I seek every day to have the humility to know I see through a glass darkly, and that I can only imagine the full richness of another human being. This is who I am in Christ. In this way, I try to hold the two poles together in a creative tension. My own individual suffering leads me into empathy for the suffering of others and the realization, no, the instinctive, mysterious desire that wells up in me, to serve and love not just those who suffer but all of humanity, as Christ does. I find resonant at a cellular level Paul’s words that suffering leads to perseverance to character and then to hope. For only the presence of God and the power of the Holy Spirit can so change human suffering, even the worst agony, so beautifully, so compassionately, so gently, into love, hope, and joy, the joy of being in union with God and each other. The joy of overflowing abundant life, here and now, and forever.

Peace and Hope

1 Therefore, since we have been justified through faith, we have peace with God through our Lord Jesus Christ, 2 through whom we have gained access by faith into this grace in which we now stand. And we boast in the hope of the glory of God. 3 Not only so, but we also glory in our sufferings, because we know that suffering produces perseverance; 4 perseverance, character; and character, hope. 5 And hope does not put us to shame, because God’s love has been poured out into our hearts through the Holy Spirit, who has been given to us. Romans 5: 1-5

We are saved by faith in Jesus and the ever greater Christ! We are ever made more whole!! I myself as human and divine remain divided, ruled by cultural and historical divisions and oppositions. I find myself immersed in the dualities of hope and despair, courage and fear, love and loneliness.  Only in spiritual unity with Christ do I transcend this polarity. What is more I recognize this polarity is my original and unique gift from God (as each person similarly has their own gift to share) so that I can respond to it through grace and faith, and thereby find a spirit of peace and reconciliation. How wonderful that this spirit lives within me, in the innermost sanctuary of Christ that is my whole being!

And suffering not only leads to hope, it also brings empathy and identification with the pain and suffering of others, and the metanoia that we are here to be in solidarity with one another, to comfort and to heal, to care for and love one another. Christ’s message is that simple. And it is in becoming part of this great suffering body of Christ, the body of humanity, that we are filled with and led by the Holy Spirit. We escape the puny prison of the ego, its values, desires and illusions. To be human is to suffer. From the very moment of birth, we suffer in the subtle beginnings on a cellular level as cells die the moment we are born. And then we experience greater forms of suffering in our shared encounter with our mortality, and then we may witness or directly experience the suffering of diseases like cancer or the tragedies of man’s barbarism of war and terror.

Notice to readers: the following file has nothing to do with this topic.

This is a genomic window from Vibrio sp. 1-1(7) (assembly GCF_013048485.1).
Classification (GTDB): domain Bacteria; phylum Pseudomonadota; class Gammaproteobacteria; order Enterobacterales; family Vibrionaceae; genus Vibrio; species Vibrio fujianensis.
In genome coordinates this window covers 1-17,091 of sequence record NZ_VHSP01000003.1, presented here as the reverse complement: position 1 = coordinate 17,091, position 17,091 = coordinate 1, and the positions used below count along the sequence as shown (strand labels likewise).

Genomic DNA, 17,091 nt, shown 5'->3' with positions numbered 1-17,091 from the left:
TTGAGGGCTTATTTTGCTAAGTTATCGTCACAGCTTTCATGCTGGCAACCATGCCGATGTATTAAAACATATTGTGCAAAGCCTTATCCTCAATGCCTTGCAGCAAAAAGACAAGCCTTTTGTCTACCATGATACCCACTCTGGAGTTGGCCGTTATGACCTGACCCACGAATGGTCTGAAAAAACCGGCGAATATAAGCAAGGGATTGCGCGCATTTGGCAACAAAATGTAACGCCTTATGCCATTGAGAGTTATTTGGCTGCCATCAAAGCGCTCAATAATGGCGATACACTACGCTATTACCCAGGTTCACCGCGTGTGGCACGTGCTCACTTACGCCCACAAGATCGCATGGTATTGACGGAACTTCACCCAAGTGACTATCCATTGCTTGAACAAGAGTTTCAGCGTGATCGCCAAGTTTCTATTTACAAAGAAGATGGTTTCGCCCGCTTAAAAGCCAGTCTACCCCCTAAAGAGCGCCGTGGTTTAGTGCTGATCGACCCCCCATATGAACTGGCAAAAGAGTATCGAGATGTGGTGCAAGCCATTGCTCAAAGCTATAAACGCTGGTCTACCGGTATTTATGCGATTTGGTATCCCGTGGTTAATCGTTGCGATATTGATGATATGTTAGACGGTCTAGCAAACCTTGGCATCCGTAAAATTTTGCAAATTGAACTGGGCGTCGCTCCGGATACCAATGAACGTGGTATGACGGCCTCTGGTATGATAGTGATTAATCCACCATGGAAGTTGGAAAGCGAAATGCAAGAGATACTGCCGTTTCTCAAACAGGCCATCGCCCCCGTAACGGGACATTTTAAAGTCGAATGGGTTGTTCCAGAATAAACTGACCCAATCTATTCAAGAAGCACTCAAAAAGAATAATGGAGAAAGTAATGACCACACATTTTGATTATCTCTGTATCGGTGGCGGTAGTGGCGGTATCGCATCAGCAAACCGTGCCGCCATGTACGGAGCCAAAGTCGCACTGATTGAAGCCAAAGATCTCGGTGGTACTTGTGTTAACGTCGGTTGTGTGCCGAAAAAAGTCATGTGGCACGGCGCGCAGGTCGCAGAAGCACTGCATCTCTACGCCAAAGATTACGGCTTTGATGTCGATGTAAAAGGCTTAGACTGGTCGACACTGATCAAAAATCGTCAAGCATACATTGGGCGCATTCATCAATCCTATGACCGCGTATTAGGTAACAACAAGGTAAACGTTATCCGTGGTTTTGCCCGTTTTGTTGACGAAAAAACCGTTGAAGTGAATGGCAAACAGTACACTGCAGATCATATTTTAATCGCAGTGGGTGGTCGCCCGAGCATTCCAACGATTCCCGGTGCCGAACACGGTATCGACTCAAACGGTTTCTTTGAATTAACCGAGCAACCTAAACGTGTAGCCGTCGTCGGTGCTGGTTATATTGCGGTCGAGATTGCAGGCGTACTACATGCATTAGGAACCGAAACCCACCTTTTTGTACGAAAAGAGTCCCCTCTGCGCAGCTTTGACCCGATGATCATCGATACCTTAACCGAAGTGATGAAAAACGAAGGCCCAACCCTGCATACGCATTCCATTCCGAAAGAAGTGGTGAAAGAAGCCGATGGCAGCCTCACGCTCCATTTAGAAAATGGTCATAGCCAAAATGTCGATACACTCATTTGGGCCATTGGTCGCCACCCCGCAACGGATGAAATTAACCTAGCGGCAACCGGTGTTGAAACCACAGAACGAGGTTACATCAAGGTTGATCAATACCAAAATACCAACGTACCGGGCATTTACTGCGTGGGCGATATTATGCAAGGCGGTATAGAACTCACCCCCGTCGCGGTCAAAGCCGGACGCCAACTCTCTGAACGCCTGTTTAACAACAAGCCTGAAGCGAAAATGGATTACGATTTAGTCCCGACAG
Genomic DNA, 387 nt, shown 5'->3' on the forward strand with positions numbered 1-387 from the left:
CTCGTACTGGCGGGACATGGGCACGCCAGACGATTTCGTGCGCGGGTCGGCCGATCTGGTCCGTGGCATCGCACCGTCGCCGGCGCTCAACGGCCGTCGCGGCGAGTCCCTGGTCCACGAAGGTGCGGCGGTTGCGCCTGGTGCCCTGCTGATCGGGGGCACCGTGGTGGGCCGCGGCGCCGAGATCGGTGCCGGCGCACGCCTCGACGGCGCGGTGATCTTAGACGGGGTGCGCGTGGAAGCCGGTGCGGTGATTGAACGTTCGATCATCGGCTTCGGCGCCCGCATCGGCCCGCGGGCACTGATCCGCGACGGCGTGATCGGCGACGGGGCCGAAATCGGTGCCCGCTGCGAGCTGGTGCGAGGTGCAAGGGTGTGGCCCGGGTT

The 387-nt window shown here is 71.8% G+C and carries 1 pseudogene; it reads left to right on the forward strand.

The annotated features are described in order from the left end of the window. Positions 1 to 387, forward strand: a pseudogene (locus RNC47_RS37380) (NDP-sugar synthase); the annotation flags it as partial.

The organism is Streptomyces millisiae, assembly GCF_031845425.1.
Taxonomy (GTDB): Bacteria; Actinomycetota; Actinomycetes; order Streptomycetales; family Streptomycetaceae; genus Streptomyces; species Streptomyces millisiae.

Yet God uses this suffering to give us the poverty of spirit to yearn and hunger for a greater spiritual reality and to discover and delight in awareness of God! Suffering often is the only way we can break free of the prison of the ego and its darkening of the world to what can be possessed through our own will to pleasure, power and meaning.

What joy to discover we are ever held in the gentle hands of God. We are never alone. In our sanctuary of hope, we are ever lifted up by the everlasting arms of God

Joy and suffering are indeed woven together in the complex loom of the ascending and descending threads of life. For as suffering leads to greater joy, so too does joy lead us to suffering. In the pure experience of joy, we truly feel God’s pleasure. Everything is wondrous and new in the world. But one soon finds that the feeling begins to change, and the sublime feeling becomes more a selfish emotion the more we attempt to hold onto it for our self. It returns us to self-consciousness and our old egoistic self. And we move away from the sense of unity with God and toward a more base human emotion the longer we remain in this feeling of our own joy. However, in Christ, our joy doesn’t take this course but leads us to seek to share it, to bring our hope and closeness to God to those who are suffering and in need. We are moved not inwardly but outwardly to regain our solidarity with humanity by going to where God is now pointing us. To honor our joy we take it to the joyless, to those who are suffering, and in this mutual reciprocal fellowship we experience the presence of God, the whole-making healing of transcendence, of living in the kingdom of heaven given by Christ to all who are poor and poor in spirit. Does this not include every human being?